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In pity of our aged, and our youth,
have throats to answer; for myself, There's not a whittle7 in the unruly camp, But I do prize it at my love, before The reverend’st throat in Athens. So I leave you To the protection of the prosperous gods 8, As thieves to keepers. Flav.
Stay not, all's in vain. Tim. Why, I was writing of my epitaph, It will be seen to-morrow; My long sickness Of health, and living, now begins to mend, And nothing brings me all things. Go, live still; Be Alcibiades your plague, you his, And last so long enough! 1 Sen.
We speak in vain. Tim. But yet I love my country; and am not One that rejoices in the common wreck, As common bruit 10 doth pút it. 1 Sen.
That's well spoke. Tim. Commend me to my loving countrymen,1 Sen. These words become your lips as they pass
through them. 2 Sen. And enter in our ears, like great triumphers In their applauding gates.
7 A whittle is a clasp knife. The word is still provincially in use.
8 • The prosperous gods' undoubtedly here mean the propitious or favourable gods, Dii secundi. Thus in Othello, Act i. Sc. 3:
* To my unfolding lend your prosperous ear.' In which passage the quarto of 1622 reads' a gracious ear. So in The Winter's Tale, Act ii. Sc. 3:
Sir, be prosperous In more than this deed doth require.' 9 He means “the disease of life begins to promise me a period.' 10 Report, rumour.
Commend me to them; And tell them, that, to ease them of their griefs, Their fears of hostile strokes, their aches, losses, Their
pangs of love 11, with other incident throes That nature's fragile vessel doth sustain In life's uncertain voyage, I will some kindness do
them: I'll teach them to prevent wild Alcibiades' wrath.
2 Sen. I like this well, he will return again.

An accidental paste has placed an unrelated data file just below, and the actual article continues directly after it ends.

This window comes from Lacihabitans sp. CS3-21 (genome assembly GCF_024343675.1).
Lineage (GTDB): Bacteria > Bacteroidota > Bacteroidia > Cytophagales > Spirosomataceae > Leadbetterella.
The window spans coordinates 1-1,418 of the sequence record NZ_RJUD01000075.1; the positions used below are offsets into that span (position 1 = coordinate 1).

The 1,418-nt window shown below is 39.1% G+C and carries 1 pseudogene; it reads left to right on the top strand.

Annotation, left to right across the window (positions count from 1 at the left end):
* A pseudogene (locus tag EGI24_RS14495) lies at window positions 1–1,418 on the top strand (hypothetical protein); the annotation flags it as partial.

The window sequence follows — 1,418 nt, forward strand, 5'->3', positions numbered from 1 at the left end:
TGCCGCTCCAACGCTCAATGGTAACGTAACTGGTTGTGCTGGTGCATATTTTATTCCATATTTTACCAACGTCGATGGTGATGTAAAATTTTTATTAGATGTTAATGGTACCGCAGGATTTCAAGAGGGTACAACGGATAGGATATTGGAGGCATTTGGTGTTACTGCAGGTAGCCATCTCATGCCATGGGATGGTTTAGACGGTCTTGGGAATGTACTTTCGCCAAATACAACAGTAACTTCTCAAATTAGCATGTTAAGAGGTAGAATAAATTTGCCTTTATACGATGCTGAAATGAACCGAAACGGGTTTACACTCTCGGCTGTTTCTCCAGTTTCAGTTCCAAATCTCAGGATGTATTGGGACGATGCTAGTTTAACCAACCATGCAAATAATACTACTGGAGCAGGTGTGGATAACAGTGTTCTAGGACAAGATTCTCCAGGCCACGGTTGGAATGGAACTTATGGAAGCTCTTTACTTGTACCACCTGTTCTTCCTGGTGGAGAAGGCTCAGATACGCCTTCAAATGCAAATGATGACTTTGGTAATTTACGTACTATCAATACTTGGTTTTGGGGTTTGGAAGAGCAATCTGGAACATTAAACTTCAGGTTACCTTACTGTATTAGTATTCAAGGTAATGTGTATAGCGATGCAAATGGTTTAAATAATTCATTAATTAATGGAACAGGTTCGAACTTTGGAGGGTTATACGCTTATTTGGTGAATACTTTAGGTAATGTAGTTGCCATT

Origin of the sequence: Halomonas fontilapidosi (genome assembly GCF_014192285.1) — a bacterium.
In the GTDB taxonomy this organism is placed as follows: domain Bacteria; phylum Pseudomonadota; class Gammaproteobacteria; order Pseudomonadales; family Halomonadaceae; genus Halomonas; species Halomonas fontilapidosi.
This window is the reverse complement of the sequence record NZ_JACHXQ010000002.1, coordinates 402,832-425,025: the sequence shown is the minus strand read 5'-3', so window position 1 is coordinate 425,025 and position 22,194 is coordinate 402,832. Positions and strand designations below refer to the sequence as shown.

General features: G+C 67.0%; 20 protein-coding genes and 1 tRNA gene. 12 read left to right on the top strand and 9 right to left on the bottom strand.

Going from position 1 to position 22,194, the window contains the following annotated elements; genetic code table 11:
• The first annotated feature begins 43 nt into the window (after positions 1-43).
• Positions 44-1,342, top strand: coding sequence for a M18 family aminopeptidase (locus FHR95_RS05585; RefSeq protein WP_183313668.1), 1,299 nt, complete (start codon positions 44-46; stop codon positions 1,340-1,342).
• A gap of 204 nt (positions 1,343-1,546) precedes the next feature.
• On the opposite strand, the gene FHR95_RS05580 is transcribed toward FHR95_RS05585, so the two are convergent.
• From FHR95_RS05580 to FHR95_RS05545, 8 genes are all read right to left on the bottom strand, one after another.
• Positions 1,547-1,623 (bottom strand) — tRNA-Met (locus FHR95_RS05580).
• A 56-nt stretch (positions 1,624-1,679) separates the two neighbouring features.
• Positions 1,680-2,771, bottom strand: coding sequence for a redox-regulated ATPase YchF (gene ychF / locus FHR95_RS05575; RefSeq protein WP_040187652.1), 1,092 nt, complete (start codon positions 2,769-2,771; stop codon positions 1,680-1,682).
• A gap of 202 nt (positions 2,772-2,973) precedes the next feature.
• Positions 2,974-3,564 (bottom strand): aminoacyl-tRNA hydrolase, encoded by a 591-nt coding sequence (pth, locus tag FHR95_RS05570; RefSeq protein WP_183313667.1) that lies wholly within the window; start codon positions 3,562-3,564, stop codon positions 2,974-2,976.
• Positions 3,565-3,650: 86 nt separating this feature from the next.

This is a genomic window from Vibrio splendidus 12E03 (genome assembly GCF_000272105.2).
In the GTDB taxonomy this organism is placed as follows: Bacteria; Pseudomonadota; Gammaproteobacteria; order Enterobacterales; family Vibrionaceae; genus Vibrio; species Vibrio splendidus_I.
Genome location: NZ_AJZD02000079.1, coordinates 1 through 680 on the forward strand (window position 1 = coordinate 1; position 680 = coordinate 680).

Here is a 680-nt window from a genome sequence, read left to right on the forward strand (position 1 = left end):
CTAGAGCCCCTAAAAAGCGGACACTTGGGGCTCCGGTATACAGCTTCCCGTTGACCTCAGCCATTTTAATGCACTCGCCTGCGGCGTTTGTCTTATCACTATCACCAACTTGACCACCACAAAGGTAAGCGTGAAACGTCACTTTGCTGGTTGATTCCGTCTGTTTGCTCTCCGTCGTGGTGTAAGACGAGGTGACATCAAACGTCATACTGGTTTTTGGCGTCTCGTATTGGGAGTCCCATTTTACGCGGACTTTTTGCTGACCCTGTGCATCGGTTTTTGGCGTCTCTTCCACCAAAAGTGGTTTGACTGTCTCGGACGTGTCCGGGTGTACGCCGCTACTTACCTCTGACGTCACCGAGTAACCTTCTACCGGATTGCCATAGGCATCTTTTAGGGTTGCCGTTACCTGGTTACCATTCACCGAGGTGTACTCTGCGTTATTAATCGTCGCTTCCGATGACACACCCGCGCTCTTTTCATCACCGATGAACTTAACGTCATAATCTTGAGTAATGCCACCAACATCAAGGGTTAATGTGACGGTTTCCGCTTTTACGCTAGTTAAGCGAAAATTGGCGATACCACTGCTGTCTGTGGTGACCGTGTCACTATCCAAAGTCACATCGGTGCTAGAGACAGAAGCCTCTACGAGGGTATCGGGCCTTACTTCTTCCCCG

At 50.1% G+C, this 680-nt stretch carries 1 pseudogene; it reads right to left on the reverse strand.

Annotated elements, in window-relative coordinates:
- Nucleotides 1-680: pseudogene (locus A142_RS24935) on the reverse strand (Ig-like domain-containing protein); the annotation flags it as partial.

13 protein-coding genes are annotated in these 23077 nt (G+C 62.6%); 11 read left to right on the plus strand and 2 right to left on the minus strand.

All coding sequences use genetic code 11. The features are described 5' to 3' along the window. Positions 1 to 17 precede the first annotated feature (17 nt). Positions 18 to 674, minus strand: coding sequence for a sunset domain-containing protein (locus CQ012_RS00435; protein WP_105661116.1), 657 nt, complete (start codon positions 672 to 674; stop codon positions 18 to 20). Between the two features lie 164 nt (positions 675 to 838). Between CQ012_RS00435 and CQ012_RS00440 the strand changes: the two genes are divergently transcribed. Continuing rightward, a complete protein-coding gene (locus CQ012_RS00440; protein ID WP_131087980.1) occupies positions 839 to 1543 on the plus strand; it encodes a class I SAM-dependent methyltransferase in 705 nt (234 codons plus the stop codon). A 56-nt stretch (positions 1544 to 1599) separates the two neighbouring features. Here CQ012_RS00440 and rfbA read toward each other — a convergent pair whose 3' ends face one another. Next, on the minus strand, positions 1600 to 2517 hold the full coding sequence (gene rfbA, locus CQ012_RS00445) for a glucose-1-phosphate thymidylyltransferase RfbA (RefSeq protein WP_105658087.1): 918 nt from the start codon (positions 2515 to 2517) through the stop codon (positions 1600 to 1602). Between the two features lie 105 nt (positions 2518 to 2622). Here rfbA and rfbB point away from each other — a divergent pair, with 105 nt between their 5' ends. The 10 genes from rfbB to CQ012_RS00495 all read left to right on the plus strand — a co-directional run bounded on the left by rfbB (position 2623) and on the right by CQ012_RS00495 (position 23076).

Tim. I have a tree, which grows here in my close, That mine own use invites me to cut down, And shortly must I fell it; Tell my friends, Tell Athens, in the sequence of degree, From high to low throughout, that whoso please To stop affliction, let him take his haste, Come hither, ere my tree hath felt the axe, And hang himself 12 :- I pray you, do my greeting. Flav. Trouble him no further, thus you still shall
find him. Tim. Come not to me again: but say to Athens, Timon hath made his everlasting mansion Upon the beached verge of the salt flood; Whom once a day with his embossed froth 13 The turbulent surge
11 Compare this part of Timon's speech with part of the celebrated soliloquy in Hamlet.
12 This was suggested by a passage in Plutarch's Life of Antony, where it is said Timon addressed the people of Athens in similar terms from the public tribune in the market place. See also The Palace of Pleasure, vol. i. Nov. 28.
13 The first folio reads who. It was altered to which in the second folio. Malone reads whom, saying it refers to Timon, and not to his grave; as appears from The Palace of Pleasure:-*
- By his last will he ordained himselfe to be interred upon the sea shore, that the waves and surges might beate and vexe his dead carcas.'
Embossed froth is foaming, puffed or blown up froth. See vol, iii. p. 342, note 7. Among our ancestors' a boss or a bubble of water when it raineth, or the pot seetheth,' were used indifferently.
And let my grave-stone be your oracle.-